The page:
Kate and Geoff have taken no photos of themselves, or even their dog, in their years together, and though it is not specifically stated, losses Kate will discover have led to Geoff's decision to have no children. He has been torn by guilt for reasons to be learned as the scenes unfold. Goeff's first relationship haunts him, but he was clearly ambivalent about it (clues abound). Still, Katya was always the unspoken presence in the lives of Kate and Goeff; and in the discovery of her body Geoff's obsession with her is obvious.
However, it is also apparent to the viewer, though not to Kate, that this obsession has much to do with Geoff's lost youth, lost feeling of purpose, and lost potency. As the week passes, Kate sees herself as a replacement, a second choice, a number two accommodation, and never a true love; and all she has given up in her marriage comes sharply into focus.
Though her father was not in favor of their marriage, Kate had fallen deeply in love with Geoff, and through the years acquiesced to his desires. In early scenes we see how patiently and tenderly she tends to him. The couple had once had passion, and a sad attempt to rekindle it results in Geoff's inability to complete love making, an experience that parallels his wishes to distance himself from old friends and colleagues and intensifies his obsession with Katya, forever young, a symbol of his lost youth.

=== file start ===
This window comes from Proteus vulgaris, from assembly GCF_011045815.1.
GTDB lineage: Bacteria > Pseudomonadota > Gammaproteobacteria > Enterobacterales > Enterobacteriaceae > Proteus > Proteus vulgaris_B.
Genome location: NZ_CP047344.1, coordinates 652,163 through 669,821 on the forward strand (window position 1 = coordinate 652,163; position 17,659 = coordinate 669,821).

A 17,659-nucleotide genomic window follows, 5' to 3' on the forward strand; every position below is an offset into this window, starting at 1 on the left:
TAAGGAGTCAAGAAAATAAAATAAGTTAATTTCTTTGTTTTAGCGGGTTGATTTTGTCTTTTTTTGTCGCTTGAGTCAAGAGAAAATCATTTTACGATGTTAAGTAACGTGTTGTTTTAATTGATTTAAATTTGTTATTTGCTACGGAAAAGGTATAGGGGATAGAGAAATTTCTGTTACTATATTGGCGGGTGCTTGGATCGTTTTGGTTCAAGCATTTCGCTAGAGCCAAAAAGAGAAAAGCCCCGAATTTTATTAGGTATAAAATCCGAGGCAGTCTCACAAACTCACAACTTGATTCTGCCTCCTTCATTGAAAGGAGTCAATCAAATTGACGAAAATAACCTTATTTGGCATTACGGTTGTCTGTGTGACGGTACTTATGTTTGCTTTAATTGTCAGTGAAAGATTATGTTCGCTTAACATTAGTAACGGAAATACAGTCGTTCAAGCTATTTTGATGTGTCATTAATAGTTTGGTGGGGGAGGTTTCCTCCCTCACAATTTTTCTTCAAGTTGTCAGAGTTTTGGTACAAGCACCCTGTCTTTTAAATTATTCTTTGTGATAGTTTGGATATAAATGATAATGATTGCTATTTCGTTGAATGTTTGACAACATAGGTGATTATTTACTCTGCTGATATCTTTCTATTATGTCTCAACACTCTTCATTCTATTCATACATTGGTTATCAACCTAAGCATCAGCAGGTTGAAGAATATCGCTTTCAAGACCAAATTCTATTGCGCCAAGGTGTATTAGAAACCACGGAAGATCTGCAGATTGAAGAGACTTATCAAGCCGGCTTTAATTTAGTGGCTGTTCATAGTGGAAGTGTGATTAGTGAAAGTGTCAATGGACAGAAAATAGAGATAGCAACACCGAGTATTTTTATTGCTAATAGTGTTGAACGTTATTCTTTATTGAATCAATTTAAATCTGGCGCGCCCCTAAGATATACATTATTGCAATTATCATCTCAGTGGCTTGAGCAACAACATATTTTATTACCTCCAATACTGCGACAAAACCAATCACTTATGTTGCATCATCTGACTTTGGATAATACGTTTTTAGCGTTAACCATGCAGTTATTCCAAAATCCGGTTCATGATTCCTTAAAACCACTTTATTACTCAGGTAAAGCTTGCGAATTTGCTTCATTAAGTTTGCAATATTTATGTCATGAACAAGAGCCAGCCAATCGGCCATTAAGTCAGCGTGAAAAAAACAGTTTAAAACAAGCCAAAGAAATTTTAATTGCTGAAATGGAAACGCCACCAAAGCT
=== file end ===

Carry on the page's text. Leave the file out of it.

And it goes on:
The music chosen for this film illuminates the story of a ménage a trois, one member a ghost. At the 45th anniversary celebration the collage of photos, even of their dog, are ones that friends took. There are no adult children or grandchildren to celebrate the couple and ease the realities of aging and what this implies.
But "45 Years" is also a story of how couples can be blind to each other's truths, once finally recognized. When Geoff toasts his wife and weeps, Kate is sure he is weeping for his lost love and that she remains but a convenient replacement. Sadly, this couple's inability to confront truths earlier has make it impossible for Kate to see that the tears are really because Geoff sees his unfairness to her and the pain he has inflicted through the years. He sees finally that Kate has always been his deepest love. His regrets are authentic and profound.
As the couple dances once again to "Smoke Gets In Your Eyes," the first dance of their married life, Kate initially responds lovingly and sensuously as she and Geoff dance to her youthful certainty.
They said "someday you'll find all who love are blind"
When your heart's on fire,
You must realize, smoke gets in your eyes
So I chaffed them and I gaily laughed
To think they could doubt my love


However, as the song continues, Kate internally confronts all she has given up, lost and endured with a man whom she believes has always yearned for another:
Yet today my love has flown away,
I am without my love (without my love)
Now laughing friends deride
Tears I cannot hide
By this last refrain, Kate's response will haunt audiences as fiercely as her husband's secrets and their cost to them both have haunted Kate.